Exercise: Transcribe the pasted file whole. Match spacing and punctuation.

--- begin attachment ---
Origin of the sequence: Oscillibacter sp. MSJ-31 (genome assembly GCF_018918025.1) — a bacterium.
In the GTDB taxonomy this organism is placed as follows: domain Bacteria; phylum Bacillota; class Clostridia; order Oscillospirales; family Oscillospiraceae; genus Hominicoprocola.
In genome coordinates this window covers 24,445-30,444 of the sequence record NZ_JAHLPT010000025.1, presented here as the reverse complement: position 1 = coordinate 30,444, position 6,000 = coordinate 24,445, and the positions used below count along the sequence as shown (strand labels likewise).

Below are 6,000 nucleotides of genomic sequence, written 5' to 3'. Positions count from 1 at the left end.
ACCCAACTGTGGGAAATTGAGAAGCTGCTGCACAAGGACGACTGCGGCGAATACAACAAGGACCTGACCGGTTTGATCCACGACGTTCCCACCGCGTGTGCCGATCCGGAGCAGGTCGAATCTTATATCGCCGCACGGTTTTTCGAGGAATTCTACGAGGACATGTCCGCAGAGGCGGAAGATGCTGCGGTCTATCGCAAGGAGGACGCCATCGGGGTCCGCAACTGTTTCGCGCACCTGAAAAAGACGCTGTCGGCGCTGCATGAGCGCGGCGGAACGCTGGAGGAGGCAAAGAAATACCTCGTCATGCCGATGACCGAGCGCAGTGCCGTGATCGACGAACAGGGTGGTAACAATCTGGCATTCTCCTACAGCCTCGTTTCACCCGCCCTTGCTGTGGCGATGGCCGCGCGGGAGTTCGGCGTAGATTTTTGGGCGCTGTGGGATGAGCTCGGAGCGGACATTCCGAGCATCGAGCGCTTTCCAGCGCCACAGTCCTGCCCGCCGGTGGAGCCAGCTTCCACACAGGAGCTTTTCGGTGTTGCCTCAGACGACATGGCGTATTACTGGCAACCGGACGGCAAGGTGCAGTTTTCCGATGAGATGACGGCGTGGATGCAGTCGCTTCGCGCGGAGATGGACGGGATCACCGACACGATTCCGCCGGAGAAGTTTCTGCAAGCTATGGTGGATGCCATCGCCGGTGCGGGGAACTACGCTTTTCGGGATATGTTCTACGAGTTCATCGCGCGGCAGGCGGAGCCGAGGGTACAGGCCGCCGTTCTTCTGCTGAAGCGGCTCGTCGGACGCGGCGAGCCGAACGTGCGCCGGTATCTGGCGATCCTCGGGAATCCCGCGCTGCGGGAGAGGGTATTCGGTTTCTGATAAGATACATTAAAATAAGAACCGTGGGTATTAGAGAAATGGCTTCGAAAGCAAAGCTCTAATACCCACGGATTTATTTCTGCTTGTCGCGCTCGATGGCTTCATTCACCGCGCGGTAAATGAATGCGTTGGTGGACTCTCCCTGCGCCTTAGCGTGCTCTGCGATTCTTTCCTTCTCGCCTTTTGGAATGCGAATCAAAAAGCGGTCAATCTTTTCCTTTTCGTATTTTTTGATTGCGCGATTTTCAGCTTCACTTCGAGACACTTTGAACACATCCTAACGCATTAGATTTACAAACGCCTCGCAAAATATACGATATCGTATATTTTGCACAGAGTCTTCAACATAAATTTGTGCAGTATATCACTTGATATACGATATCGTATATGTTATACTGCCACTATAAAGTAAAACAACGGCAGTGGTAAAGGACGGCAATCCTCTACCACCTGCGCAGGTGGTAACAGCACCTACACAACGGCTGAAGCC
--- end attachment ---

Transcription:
Origin of the sequence: Oscillibacter sp. MSJ-31 (genome assembly GCF_018918025.1) — a bacterium.
In the GTDB taxonomy this organism is placed as follows: domain Bacteria; phylum Bacillota; class Clostridia; order Oscillospirales; family Oscillospiraceae; genus Hominicoprocola.
In genome coordinates this window covers 24,445-30,444 of the sequence record NZ_JAHLPT010000025.1, presented here as the reverse complement: position 1 = coordinate 30,444, position 6,000 = coordinate 24,445, and the positions used below count along the sequence as shown (strand labels likewise).

Below are 6,000 nucleotides of genomic sequence, written 5' to 3'. Positions count from 1 at the left end.
ACCCAACTGTGGGAAATTGAGAAGCTGCTGCACAAGGACGACTGCGGCGAATACAACAAGGACCTGACCGGTTTGATCCACGACGTTCCCACCGCGTGTGCCGATCCGGAGCAGGTCGAATCTTATATCGCCGCACGGTTTTTCGAGGAATTCTACGAGGACATGTCCGCAGAGGCGGAAGATGCTGCGGTCTATCGCAAGGAGGACGCCATCGGGGTCCGCAACTGTTTCGCGCACCTGAAAAAGACGCTGTCGGCGCTGCATGAGCGCGGCGGAACGCTGGAGGAGGCAAAGAAATACCTCGTCATGCCGATGACCGAGCGCAGTGCCGTGATCGACGAACAGGGTGGTAACAATCTGGCATTCTCCTACAGCCTCGTTTCACCCGCCCTTGCTGTGGCGATGGCCGCGCGGGAGTTCGGCGTAGATTTTTGGGCGCTGTGGGATGAGCTCGGAGCGGACATTCCGAGCATCGAGCGCTTTCCAGCGCCACAGTCCTGCCCGCCGGTGGAGCCAGCTTCCACACAGGAGCTTTTCGGTGTTGCCTCAGACGACATGGCGTATTACTGGCAACCGGACGGCAAGGTGCAGTTTTCCGATGAGATGACGGCGTGGATGCAGTCGCTTCGCGCGGAGATGGACGGGATCACCGACACGATTCCGCCGGAGAAGTTTCTGCAAGCTATGGTGGATGCCATCGCCGGTGCGGGGAACTACGCTTTTCGGGATATGTTCTACGAGTTCATCGCGCGGCAGGCGGAGCCGAGGGTACAGGCCGCCGTTCTTCTGCTGAAGCGGCTCGTCGGACGCGGCGAGCCGAACGTGCGCCGGTATCTGGCGATCCTCGGGAATCCCGCGCTGCGGGAGAGGGTATTCGGTTTCTGATAAGATACATTAAAATAAGAACCGTGGGTATTAGAGAAATGGCTTCGAAAGCAAAGCTCTAATACCCACGGATTTATTTCTGCTTGTCGCGCTCGATGGCTTCATTCACCGCGCGGTAAATGAATGCGTTGGTGGACTCTCCCTGCGCCTTAGCGTGCTCTGCGATTCTTTCCTTCTCGCCTTTTGGAATGCGAATCAAAAAGCGGTCAATCTTTTCCTTTTCGTATTTTTTGATTGCGCGATTTTCAGCTTCACTTCGAGACACTTTGAACACATCCTAACGCATTAGATTTACAAACGCCTCGCAAAATATACGATATCGTATATTTTGCACAGAGTCTTCAACATAAATTTGTGCAGTATATCACTTGATATACGATATCGTATATGTTATACTGCCACTATAAAGTAAAACAACGGCAGTGGTAAAGGACGGCAATCCTCTACCACCTGCGCAGGTGGTAACAGCACCTACACAACGGCTGAAGCC